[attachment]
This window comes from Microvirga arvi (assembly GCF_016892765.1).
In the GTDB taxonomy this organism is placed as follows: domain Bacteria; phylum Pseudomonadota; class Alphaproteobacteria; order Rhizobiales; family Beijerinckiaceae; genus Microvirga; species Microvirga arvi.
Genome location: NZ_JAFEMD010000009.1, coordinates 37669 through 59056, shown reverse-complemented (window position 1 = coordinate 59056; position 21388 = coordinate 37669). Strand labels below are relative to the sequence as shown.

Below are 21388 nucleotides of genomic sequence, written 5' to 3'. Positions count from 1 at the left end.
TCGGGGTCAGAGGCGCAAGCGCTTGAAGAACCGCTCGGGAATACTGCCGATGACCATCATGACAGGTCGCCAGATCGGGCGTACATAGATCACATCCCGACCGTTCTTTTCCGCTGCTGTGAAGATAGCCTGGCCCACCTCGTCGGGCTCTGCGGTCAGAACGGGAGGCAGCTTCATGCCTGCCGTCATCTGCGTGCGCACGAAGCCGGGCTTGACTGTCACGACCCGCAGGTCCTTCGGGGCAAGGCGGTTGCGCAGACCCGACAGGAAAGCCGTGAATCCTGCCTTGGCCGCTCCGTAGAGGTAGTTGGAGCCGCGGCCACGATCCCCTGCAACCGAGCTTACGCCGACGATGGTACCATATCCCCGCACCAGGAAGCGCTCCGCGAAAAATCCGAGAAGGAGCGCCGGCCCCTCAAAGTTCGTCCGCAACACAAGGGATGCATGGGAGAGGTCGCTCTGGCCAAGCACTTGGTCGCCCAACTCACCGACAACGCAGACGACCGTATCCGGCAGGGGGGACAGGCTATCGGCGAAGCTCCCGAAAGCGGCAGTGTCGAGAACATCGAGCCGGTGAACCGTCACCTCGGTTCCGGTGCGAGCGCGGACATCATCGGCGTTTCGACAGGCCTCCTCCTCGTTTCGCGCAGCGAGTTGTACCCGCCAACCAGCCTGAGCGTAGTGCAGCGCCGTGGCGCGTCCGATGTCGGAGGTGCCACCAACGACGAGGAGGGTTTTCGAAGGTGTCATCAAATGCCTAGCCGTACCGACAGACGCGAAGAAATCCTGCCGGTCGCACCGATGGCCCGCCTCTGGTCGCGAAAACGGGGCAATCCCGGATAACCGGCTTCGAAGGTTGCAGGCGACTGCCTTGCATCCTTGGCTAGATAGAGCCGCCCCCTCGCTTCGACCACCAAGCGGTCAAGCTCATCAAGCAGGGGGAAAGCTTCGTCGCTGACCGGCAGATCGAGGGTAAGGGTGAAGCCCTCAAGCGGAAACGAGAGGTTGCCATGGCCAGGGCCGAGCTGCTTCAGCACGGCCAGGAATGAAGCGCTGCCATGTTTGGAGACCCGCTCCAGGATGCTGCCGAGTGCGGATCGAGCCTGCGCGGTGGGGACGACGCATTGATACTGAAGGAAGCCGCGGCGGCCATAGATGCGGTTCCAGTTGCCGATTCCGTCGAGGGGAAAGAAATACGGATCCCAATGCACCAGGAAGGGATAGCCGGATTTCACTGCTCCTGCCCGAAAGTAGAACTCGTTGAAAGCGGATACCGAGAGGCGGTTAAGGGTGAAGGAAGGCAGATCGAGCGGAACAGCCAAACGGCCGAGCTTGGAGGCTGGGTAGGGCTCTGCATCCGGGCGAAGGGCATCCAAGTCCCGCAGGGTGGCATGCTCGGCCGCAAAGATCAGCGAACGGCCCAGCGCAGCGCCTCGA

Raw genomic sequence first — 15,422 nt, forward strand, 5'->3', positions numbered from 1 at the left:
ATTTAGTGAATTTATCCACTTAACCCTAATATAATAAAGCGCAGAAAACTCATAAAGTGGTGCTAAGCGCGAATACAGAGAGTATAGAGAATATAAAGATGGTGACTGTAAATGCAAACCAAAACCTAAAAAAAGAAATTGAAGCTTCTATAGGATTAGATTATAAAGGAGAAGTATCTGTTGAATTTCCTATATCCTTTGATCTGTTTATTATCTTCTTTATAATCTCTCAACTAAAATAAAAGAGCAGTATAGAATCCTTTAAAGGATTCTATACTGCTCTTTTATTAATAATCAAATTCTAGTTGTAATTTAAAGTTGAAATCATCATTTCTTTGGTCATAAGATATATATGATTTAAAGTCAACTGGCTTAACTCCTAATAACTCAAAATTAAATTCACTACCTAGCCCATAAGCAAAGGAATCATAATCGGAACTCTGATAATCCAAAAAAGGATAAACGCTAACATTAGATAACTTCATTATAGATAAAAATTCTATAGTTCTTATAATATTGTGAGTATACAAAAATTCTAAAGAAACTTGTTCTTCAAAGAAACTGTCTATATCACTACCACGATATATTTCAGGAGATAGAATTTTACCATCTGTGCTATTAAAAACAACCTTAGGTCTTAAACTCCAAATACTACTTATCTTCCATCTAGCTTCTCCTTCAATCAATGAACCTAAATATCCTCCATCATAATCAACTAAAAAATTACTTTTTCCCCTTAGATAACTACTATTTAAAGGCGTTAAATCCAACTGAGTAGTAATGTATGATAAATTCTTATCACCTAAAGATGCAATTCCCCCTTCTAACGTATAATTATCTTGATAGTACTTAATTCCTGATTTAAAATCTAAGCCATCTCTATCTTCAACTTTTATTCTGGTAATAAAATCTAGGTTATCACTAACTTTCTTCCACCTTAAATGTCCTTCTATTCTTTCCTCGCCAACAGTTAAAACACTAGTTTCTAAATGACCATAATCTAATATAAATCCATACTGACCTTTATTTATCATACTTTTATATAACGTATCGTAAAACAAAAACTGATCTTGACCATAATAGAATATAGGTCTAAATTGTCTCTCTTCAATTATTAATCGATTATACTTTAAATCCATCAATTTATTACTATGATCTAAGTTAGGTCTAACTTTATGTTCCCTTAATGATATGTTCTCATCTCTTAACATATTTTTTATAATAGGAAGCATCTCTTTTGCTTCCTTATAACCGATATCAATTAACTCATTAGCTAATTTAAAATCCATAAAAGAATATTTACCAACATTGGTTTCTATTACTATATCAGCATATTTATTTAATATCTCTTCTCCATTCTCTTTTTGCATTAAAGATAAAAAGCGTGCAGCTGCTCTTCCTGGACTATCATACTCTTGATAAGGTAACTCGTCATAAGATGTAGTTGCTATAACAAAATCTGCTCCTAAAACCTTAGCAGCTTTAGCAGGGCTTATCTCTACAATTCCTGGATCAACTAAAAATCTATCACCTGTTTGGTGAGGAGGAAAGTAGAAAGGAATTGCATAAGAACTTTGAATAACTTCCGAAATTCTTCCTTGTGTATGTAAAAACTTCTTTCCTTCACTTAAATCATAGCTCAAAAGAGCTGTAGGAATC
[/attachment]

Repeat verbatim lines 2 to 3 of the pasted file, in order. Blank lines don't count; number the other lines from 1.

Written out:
In the GTDB taxonomy this organism is placed as follows: domain Bacteria; phylum Pseudomonadota; class Alphaproteobacteria; order Rhizobiales; family Beijerinckiaceae; genus Microvirga; species Microvirga arvi.
Genome location: NZ_JAFEMD010000009.1, coordinates 37669 through 59056, shown reverse-complemented (window position 1 = coordinate 59056; position 21388 = coordinate 37669). Strand labels below are relative to the sequence as shown.